September 16, 2021
Webster declares the essential meaning of hope to be “to want something to happen or be true and think that it could happen or be true.” Summer afforded much reason to hope the school year would be normal. Families traveled to various regions to enjoy sand and surf. Baseball royalty descended upon the Mile High City and showcased their talents in the All-Star Game. Fans filled bleachers in parks throughout the country as young athletes reengaged in the gift of healthy competition.
Hope eased its way into our hearts, slowly. By the time August rolled around, we anticipated a “normal” school year.
Growing up, whenever I faced disappointment or experienced a challenge, my mom quietly reminded me that “Hope deferred makes the heart sick.” Not advice readily embraced by a teenager who just endured the “worst day of her entire existence.”
“Hope deferred makes the heart sick.”
As word spread that the Delta variant crept closer and closer to the frontline of COVID, I found myself, at times immobile. Waves of memories of Spring Break 2020 flooded my heart. I saw myself back in meetings with the staff, asking them to prepare two weeks of work until we returned to the building. I understand on a deeper level why hindsight is 20/20.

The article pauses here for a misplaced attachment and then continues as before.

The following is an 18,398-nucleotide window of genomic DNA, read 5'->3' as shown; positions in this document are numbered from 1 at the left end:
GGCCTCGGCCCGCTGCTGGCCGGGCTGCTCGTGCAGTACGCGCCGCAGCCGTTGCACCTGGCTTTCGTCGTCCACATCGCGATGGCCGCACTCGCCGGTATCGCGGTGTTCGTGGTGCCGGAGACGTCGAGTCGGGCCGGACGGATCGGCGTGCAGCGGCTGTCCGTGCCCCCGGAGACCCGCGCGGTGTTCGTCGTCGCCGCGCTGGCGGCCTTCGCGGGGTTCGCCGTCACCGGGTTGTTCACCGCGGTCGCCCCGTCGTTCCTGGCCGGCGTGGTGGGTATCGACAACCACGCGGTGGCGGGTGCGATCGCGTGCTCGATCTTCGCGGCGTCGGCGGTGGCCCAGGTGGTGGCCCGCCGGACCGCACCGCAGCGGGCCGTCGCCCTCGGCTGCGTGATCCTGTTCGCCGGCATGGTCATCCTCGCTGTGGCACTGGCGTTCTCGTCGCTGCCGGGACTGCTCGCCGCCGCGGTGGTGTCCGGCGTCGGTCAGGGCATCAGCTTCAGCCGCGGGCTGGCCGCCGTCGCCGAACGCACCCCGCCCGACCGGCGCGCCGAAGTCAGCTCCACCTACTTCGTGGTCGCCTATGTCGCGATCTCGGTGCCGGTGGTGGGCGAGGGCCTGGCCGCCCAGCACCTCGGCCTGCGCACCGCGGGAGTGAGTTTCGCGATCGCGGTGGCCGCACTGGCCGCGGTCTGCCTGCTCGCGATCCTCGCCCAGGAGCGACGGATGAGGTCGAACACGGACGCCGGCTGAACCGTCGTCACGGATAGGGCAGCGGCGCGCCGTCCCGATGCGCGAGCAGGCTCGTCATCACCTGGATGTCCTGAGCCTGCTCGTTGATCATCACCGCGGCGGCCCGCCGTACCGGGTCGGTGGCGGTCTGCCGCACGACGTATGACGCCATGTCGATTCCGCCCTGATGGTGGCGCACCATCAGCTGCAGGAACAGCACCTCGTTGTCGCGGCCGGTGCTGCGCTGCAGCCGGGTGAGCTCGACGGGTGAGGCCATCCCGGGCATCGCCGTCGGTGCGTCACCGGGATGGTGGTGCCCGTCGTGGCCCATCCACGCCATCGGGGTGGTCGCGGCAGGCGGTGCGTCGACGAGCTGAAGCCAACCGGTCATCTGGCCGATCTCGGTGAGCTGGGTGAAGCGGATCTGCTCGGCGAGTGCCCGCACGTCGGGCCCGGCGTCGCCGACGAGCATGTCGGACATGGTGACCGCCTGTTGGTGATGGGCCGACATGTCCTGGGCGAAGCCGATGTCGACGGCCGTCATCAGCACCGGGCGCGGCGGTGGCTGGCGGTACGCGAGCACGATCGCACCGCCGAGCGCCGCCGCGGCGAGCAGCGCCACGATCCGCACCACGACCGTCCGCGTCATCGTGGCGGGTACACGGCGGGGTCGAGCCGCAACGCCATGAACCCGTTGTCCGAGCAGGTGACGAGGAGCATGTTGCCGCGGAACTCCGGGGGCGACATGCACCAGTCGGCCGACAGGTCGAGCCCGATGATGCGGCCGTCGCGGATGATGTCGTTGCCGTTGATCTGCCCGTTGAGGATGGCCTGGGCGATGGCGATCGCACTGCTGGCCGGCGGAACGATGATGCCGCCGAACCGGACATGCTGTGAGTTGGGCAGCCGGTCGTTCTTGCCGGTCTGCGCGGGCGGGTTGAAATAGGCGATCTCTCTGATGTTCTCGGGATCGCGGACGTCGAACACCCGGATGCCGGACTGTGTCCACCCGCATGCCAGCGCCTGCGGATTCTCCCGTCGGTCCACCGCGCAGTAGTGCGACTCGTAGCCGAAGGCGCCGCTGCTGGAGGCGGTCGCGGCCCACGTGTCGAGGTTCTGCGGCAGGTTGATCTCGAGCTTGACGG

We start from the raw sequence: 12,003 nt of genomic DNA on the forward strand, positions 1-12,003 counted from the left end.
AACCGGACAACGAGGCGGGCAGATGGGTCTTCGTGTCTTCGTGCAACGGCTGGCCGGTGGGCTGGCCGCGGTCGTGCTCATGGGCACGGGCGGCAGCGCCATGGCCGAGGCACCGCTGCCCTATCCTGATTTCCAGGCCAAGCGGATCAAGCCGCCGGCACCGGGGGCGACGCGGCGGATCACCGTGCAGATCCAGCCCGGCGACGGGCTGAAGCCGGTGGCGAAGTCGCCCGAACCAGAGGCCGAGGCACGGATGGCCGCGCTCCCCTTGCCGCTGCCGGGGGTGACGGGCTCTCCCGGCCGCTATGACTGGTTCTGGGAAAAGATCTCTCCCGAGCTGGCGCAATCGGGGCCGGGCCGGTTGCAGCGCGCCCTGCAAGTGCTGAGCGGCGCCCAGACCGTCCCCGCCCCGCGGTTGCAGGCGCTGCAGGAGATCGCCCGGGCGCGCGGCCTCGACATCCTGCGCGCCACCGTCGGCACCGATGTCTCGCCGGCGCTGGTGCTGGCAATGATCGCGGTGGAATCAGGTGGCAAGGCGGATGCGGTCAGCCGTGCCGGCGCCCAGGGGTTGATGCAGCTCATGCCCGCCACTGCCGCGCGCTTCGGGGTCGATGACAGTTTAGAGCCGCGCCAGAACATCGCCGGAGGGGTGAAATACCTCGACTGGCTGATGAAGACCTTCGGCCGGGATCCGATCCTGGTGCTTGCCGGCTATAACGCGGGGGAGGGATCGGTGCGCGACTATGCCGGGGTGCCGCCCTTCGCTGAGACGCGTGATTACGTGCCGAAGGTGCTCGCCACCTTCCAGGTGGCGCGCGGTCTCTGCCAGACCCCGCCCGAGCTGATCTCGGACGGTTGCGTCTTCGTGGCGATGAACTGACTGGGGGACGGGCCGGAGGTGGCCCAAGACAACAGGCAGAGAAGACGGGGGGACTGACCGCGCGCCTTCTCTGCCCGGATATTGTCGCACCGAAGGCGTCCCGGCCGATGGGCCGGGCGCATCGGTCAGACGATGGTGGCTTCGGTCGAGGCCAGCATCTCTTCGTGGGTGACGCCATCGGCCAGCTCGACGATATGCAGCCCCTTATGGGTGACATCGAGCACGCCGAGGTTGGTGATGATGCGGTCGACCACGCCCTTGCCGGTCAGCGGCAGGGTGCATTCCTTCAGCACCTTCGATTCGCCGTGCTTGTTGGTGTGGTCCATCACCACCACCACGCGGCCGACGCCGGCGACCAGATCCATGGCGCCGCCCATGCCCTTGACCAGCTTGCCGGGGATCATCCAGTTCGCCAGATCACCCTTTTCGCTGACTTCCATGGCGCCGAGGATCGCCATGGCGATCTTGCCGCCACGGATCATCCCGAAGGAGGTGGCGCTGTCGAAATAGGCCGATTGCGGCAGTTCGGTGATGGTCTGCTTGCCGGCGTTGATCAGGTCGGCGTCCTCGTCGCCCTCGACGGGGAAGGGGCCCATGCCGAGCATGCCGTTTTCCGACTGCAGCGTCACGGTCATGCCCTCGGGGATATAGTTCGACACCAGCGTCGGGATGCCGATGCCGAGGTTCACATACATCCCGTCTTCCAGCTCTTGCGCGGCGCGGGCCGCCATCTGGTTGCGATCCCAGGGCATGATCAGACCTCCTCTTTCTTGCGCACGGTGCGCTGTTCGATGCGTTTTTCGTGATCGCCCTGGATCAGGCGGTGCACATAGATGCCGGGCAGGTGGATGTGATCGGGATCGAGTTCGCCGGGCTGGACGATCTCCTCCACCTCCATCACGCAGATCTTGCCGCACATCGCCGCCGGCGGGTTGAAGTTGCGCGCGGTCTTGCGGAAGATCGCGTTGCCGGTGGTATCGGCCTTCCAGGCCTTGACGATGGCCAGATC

After a summer of almost normal, the abrupt 180 that thrust us back into all things COVID catapulted me into emotions I believed had long since dissipated. Candidly, I spent two weeks crying my way home every night. I wondered how I could ask my staff to yet again take up the COVID armor on top of all they already navigate.
I recognized the true meaning of my grandmother’s words. “Hope deferred makes the heart sick.”
Then, two days ago, in the middle of the day, Mr. Ward texted me. As I looked down at my vibrating wrist, I read these words, “I have a student, Amelia, that wants to share a poem with you. She wants to give it to you in person whenever you have a chance and are near.”
I made my way to the fifth-grade hallway, where Amelia and I had a quiet moment on the bench outside her classroom. She allowed me to read her masterpiece. She also permitted me to share it with you in all of its beauty.
As I read her words, I realized that my heart was sick because I placed my hope and focus in the wrong place. In all of the muck, our students, our hope and focus personified, know they matter, and enter our building ready and eager to learn.
They give us hope in the now. Our hearts don’t have to have to be sick. We just need to shift our focus. Take in the words of my fifth-grade friend Amelia. She says it better than I ever could.